E&C Hearing - Health Insurance Premiums

Last Friday, the House Energy and Commerce Health Subcommittee held a hearing entitled “Unaffordable: Impact of Obamacare on Americans’ Health Insurance Premiums.” As expected, the Republicans focused on the “broken promise” of health care reform to help lower costs for Americans, noting the potential rate shock due to community rating, guaranteed issue, limit of age rating, and the essential health benefits, especially as it relates to young adults. The Democrats countered that other changes within the Affordable Care Act or ACA (including health insurance subsidies, the catastrophic care plan, and the ability to stay on one’s parents’ plan longer) assist young adults. Further highlighting the difference of opinion in the total effect on the ACA on insurance premiums, the witnesses shared differing opinions. Christopher Carlson, an official with Oliver Wynman, noted that most people will see a decrease in the amount of premiums they pay as a result of the law’s subsidies to purchase insurance, while former Congressional Budget Office director Douglas Holtz-Eakin predicted a rise in premiums.

Sebelius Discusses ACA Implementation With Senate Committee

The Senate Finance Committee held a closed-door hearing with HHS Secretary Kathleen Sebelius last Thursday, which followed a series of one-on-one meetings with committee members last Wednesday.

As part of those discussions, the Secretary fielded questions on a variety of topics, including the complexity of the forms that people will need to fill out to enroll in coverage on insurance exchanges and the need for age rating provisions that will lower premiums for older Americans and raise them for younger ones. Members of the House Ways and Means Health Subcommittee subsequently requested conversations with the Secretary to discuss implementation of the health care law. 

Long Term Care Commission

Last Tuesday, President Obama named his three appointees to a new federal commission on long-term care. The President appointed Henry Claypool, executive vice president of the American Association of People with Disabilities; Julian Harris, director of the Office of Medicaid in Massachusetts; and Carol Raphael, vice chairwoman of the AARP Board of Directors.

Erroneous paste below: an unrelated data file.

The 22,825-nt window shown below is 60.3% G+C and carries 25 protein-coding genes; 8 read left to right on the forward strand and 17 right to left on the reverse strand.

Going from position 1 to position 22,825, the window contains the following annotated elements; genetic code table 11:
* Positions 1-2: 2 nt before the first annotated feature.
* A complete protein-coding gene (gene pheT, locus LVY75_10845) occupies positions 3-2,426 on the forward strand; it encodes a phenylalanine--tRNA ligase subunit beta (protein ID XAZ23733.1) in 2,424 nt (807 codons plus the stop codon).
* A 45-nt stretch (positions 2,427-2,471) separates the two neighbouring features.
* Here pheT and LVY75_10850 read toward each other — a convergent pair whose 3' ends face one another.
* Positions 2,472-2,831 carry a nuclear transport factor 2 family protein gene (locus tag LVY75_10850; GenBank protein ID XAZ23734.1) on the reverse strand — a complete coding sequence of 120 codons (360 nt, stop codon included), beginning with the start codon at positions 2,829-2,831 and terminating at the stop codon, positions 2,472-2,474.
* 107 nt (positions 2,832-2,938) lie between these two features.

The Obama nominees join the twelve other appointees, including 3 nominees selected by House Speaker John A. Boehner -- Judy Brachman of Bexly, Ohio, national co-chairwoman of the Jewish Federations of North America’s Aging and Family Caregiving Committee; Stephen Guillard of Chatham, Mass., a health care executive; and Grace-Marie Turner of Alexandria, Va., president of the Galen Institute – 3 nominees selected by Senate Minority Leader Mitch McConnell -- Bruce D. Greenstein, secretary of the Louisiana Department of Health and Hospitals; Neil Pruitt Jr. of Atlanta, a skilled nursing facility executive; and Mark Washofski, an official in the Treasury Department during the George W. Bush administration, 3 nominees by House Minority Leader Nancy Pelosi -- Bruce Chernof, president and chief executive of the SCAN Foundation; Judith Stein, founder of the Center for Medicare Advocacy; and George Vrandenburg, a philanthropist and former entertainment executive, and 3 nominees by Senate Minority Leader Harry Reid -- Javaid Anwar, a Nevada physician; Laphonza Butler of California, president of the United Long-Term Care Workers Union; and Judy Feder of Virginia, a professor of public policy at the Georgetown Public Policy Institute.